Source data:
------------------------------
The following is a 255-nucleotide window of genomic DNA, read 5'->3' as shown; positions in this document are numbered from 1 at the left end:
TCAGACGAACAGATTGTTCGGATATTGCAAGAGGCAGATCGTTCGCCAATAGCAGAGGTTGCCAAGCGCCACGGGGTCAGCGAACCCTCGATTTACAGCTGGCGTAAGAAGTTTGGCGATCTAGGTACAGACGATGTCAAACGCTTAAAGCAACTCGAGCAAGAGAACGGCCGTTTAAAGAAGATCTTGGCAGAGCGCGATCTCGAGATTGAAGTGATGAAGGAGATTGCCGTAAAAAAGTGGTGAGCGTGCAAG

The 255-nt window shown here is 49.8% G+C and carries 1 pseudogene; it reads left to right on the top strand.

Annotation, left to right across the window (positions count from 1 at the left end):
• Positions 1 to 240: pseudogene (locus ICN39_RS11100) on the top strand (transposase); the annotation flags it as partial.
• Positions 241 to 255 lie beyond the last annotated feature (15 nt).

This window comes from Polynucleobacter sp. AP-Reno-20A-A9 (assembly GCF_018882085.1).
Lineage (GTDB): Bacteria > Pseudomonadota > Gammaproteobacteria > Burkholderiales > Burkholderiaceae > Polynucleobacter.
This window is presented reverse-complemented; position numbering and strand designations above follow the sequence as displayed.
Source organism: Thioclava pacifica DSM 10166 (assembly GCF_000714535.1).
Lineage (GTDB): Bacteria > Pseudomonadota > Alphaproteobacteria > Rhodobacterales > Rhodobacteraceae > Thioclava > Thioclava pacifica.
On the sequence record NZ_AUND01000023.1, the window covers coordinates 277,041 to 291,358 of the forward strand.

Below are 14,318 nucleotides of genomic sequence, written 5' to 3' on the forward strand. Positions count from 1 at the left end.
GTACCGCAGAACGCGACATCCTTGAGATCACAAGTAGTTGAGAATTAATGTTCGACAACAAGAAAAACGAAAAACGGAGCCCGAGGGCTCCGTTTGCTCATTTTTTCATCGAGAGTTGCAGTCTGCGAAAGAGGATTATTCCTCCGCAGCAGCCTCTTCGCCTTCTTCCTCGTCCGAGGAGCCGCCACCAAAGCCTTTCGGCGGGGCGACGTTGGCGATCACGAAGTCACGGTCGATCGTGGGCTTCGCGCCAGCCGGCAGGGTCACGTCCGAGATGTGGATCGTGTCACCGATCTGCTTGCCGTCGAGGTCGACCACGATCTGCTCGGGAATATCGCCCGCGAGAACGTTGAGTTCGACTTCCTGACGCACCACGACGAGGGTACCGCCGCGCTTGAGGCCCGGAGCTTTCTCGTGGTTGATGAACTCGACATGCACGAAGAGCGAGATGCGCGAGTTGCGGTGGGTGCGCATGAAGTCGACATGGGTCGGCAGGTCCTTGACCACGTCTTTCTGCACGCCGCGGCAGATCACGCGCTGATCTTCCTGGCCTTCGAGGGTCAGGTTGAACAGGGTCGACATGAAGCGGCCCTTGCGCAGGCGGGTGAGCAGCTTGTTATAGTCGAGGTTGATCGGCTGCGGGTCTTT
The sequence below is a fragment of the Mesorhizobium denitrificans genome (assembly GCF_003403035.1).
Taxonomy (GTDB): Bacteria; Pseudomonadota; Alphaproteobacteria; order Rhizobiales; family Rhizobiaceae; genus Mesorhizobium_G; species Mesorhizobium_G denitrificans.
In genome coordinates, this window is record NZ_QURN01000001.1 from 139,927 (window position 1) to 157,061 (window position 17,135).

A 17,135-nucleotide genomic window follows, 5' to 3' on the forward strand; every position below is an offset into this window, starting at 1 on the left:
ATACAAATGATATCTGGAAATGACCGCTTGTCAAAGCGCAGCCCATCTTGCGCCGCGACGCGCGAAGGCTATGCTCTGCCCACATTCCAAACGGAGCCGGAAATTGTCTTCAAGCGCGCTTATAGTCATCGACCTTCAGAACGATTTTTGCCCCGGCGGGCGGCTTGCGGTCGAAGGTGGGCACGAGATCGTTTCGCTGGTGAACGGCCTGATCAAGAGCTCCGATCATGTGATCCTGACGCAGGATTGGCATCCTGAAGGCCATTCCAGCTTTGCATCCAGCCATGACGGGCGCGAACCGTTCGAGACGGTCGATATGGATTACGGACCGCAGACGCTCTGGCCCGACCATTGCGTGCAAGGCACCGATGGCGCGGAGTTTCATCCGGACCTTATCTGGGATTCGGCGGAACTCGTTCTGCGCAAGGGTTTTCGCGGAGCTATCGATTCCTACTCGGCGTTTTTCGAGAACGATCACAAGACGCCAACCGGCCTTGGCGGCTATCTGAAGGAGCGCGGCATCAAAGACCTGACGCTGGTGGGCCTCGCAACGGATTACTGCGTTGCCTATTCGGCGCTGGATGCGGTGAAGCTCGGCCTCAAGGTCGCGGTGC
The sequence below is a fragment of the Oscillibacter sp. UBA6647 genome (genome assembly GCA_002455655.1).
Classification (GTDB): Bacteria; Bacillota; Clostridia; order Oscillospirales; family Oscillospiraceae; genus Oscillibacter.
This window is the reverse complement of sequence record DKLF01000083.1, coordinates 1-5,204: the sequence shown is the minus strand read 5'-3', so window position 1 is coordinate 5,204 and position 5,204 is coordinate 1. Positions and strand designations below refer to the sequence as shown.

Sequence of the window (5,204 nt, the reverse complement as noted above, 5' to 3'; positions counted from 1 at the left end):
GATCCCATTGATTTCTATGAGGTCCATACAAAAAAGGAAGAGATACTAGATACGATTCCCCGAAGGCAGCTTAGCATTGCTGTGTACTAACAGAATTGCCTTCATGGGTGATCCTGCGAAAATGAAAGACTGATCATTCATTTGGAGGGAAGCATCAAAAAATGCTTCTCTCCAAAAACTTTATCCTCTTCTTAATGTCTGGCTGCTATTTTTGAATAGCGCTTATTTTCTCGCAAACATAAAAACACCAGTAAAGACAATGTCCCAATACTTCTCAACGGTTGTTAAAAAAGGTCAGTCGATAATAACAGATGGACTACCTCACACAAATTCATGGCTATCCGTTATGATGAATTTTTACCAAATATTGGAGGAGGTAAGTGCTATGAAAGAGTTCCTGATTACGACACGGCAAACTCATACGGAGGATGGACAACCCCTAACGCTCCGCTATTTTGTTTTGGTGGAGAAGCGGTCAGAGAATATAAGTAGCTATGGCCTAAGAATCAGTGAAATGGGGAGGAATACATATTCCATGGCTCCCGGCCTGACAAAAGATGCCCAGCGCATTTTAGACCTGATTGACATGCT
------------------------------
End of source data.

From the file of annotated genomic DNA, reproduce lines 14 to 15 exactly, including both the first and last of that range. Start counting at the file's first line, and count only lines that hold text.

GTACCGCAGAACGCGACATCCTTGAGATCACAAGTAGTTGAGAATTAATGTTCGACAACAAGAAAAACGAAAAACGGAGCCCGAGGGCTCCGTTTGCTCATTTTTTCATCGAGAGTTGCAGTCTGCGAAAGAGGATTATTCCTCCGCAGCAGCCTCTTCGCCTTCTTCCTCGTCCGAGGAGCCGCCACCAAAGCCTTTCGGCGGGGCGACGTTGGCGATCACGAAGTCACGGTCGATCGTGGGCTTCGCGCCAGCCGGCAGGGTCACGTCCGAGATGTGGATCGTGTCACCGATCTGCTTGCCGTCGAGGTCGACCACGATCTGCTCGGGAATATCGCCCGCGAGAACGTTGAGTTCGACTTCCTGACGCACCACGACGAGGGTACCGCCGCGCTTGAGGCCCGGAGCTTTCTCGTGGTTGATGAACTCGACATGCACGAAGAGCGAGATGCGCGAGTTGCGGTGGGTGCGCATGAAGTCGACATGGGTCGGCAGGTCCTTGACCACGTCTTTCTGCACGCCGCGGCAGATCACGCGCTGATCTTCCTGGCCTTCGAGGGTCAGGTTGAACAGGGTCGACATGAAGCGGCCCTTGCGCAGGCGGGTGAGCAGCTTGTTATAGTCGAGGTTGATCGGCTGCGGGTCTTT
The sequence below is a fragment of the Mesorhizobium denitrificans genome (assembly GCF_003403035.1).